I believe that offering your professional game for free is so radically generous, that you as a developer have the right to do whatever you want to a player before the pay-wall.  After the pay-wall, you have a responsibility to your player, they are choosing to be a paid customer, and freemium core loops that abuse the player for money are seedy and despicable.  But before a player has paid, you can do whatever the heck you want.  You might risk your player/developer relationship or the chance they will want to pay you in the future, so be wary, but before the pay-wall the player has not supported you yet, it is completely your choice.

I know some developers who were discussing limiting a game option in the free version (such as being unable to turn music off).  Pay the dollar, and, in addition to a plethora of other tools, you can also turn music off.  Another developer thought this was aggressive and confrontational to the player. Yes, I agree, but the game is free, the developer is under no obligation.  I am planning on making a free game soon to promote myself and to test a gameplay idea.  This upcoming free game is going to have prominent main menu promotions for my other games.  Because it is free.  Perhaps if it is received well I will offer a paid version with cool gameplay options and removal of ads, but the free version is as much a testing ground for me as it is an advertisement for my paid products.  Who knows if it will even work for me?  I may return to this blog bitter and broken and wrong.

This new world of free is strange.  We have these massive digital carnivals with slides and swings and haunted houses and you can run right up to them without paying the Disneyland entrance fee.  But carnivals are annoyingly hit-or-miss, and most don't seem very lucrative.  If you want to succeed, pay close attention to how much you give away and whether your premium rides are worth the E-ticket.  You want players to return, with cash in hand.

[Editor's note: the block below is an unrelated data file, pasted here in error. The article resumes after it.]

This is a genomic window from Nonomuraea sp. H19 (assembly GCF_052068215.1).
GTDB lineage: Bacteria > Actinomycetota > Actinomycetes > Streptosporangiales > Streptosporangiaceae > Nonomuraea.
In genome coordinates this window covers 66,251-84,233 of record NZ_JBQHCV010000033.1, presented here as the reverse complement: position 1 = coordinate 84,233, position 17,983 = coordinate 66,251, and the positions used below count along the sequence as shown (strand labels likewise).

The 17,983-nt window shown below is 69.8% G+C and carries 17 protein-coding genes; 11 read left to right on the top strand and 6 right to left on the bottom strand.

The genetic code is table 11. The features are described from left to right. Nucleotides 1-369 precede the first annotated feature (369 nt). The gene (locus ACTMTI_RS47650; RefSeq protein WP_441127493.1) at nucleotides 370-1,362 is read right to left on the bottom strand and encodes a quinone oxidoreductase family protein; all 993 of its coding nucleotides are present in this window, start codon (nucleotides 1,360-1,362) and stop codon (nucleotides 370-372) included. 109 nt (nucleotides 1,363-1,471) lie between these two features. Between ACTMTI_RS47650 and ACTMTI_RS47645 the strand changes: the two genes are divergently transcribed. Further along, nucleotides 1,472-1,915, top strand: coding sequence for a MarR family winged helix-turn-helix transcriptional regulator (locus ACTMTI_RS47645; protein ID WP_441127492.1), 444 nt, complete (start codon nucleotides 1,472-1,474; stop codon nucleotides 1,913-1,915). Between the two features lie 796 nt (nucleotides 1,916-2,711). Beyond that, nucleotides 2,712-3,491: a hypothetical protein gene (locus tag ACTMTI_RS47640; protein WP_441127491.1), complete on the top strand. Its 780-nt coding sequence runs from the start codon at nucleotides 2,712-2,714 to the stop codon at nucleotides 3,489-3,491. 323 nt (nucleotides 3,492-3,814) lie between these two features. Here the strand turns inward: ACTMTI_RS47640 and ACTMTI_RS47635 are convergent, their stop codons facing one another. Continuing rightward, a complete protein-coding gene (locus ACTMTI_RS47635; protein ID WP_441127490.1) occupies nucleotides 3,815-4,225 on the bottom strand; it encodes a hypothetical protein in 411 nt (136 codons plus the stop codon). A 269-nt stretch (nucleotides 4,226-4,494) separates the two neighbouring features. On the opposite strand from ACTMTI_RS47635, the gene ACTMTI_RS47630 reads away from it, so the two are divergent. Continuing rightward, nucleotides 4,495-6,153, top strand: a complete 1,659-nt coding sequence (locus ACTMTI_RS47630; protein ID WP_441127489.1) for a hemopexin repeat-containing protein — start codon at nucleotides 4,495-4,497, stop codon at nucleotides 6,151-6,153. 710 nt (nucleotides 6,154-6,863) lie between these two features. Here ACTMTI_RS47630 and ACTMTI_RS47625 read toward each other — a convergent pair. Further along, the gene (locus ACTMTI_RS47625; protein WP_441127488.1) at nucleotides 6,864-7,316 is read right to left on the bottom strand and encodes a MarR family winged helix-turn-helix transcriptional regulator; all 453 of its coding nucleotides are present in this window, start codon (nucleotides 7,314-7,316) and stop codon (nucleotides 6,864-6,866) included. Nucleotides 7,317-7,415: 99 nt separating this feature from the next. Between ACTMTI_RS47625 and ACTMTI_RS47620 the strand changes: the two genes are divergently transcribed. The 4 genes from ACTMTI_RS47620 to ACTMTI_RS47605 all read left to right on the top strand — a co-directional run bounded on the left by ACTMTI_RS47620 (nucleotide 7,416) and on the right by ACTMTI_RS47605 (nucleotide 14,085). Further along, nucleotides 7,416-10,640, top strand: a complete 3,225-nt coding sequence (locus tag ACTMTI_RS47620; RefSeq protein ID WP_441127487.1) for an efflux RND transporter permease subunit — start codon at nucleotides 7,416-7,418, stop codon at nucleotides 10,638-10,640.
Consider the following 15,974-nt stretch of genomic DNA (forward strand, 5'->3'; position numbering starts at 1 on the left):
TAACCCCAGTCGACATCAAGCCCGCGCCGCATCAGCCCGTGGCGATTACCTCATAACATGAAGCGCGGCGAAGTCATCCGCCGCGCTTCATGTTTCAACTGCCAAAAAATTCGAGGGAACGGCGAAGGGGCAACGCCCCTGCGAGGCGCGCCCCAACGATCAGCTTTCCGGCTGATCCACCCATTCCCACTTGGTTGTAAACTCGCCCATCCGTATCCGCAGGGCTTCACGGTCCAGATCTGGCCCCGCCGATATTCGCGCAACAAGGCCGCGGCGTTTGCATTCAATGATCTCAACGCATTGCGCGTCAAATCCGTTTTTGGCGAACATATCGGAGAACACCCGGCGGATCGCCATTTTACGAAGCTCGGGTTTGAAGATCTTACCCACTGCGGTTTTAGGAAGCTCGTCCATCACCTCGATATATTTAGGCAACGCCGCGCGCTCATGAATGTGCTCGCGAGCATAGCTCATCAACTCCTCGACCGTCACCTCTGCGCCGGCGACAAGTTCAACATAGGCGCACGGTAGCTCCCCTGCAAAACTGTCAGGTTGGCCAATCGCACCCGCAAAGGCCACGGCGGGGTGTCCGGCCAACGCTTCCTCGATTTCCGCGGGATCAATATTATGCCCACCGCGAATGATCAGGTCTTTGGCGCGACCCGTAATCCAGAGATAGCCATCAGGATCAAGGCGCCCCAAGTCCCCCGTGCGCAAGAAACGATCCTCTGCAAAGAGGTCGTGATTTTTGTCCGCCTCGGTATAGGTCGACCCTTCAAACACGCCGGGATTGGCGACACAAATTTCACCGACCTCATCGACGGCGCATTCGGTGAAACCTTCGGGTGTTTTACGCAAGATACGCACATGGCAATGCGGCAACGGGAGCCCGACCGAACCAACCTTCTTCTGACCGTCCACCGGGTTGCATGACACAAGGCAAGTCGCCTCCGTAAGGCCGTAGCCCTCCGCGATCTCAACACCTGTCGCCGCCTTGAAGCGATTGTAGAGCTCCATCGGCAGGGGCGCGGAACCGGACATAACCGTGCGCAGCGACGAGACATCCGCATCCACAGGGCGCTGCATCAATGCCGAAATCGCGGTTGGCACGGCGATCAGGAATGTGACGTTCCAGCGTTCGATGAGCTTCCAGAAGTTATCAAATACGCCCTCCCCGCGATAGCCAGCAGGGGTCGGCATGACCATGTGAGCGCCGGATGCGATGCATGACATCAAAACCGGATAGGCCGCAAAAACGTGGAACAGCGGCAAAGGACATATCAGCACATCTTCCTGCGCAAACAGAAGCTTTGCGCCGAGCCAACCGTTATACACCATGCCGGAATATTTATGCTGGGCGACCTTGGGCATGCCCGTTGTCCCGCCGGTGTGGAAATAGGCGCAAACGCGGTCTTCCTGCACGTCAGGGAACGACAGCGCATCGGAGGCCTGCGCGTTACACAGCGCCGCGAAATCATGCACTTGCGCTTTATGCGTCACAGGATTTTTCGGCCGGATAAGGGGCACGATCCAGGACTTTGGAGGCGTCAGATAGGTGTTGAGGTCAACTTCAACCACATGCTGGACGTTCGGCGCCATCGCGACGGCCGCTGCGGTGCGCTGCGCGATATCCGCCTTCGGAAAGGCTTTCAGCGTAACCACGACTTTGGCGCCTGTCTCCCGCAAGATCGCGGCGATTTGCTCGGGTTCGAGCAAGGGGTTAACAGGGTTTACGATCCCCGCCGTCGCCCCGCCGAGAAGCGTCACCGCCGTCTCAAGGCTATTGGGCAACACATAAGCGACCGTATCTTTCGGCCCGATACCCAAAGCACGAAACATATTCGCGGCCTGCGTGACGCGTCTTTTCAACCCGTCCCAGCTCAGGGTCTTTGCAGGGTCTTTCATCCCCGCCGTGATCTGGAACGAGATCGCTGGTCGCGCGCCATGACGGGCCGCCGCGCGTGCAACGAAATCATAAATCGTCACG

Randy is an indie developer/artist who just finished Waking Mars (due out March 1st!) with Tiger Style Games and also makes his own games, namely his iOS masterpiece Dead End, which you should totally buy for a dollar!  You can also follow his rambling on twitter.

Some interesting sources/reading material on Disney ticket history:


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Dan MacDonald
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I think the difference between Disneyland and a random unknown game on an already overly crowded distribution channel is that Disneyland is a brand with decades of momentum and generations of awareness. You could argue that the lower price early on was what enabled Disney to build it's brand and later charge a premium for it's product.

Randy OConnor
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I completely agree that my little game is on an entirely different plane from Disneyland attractions, my point is more diffuse, that the industry is changing its model.

I tried to find out if Disney had a slow start that was built upon by allowing entry at low fees, and I don't think that was actually the case. I think that it was only because the model that Magic Mountain started didn't really exist when Disneyland began.

I think amusement parks didn't really exist in the same model as they do now, but Disneyland was successful from the start, with apparently 30k visitors on its first day, double the guest list. It's fascinating to read about its development.

james sadler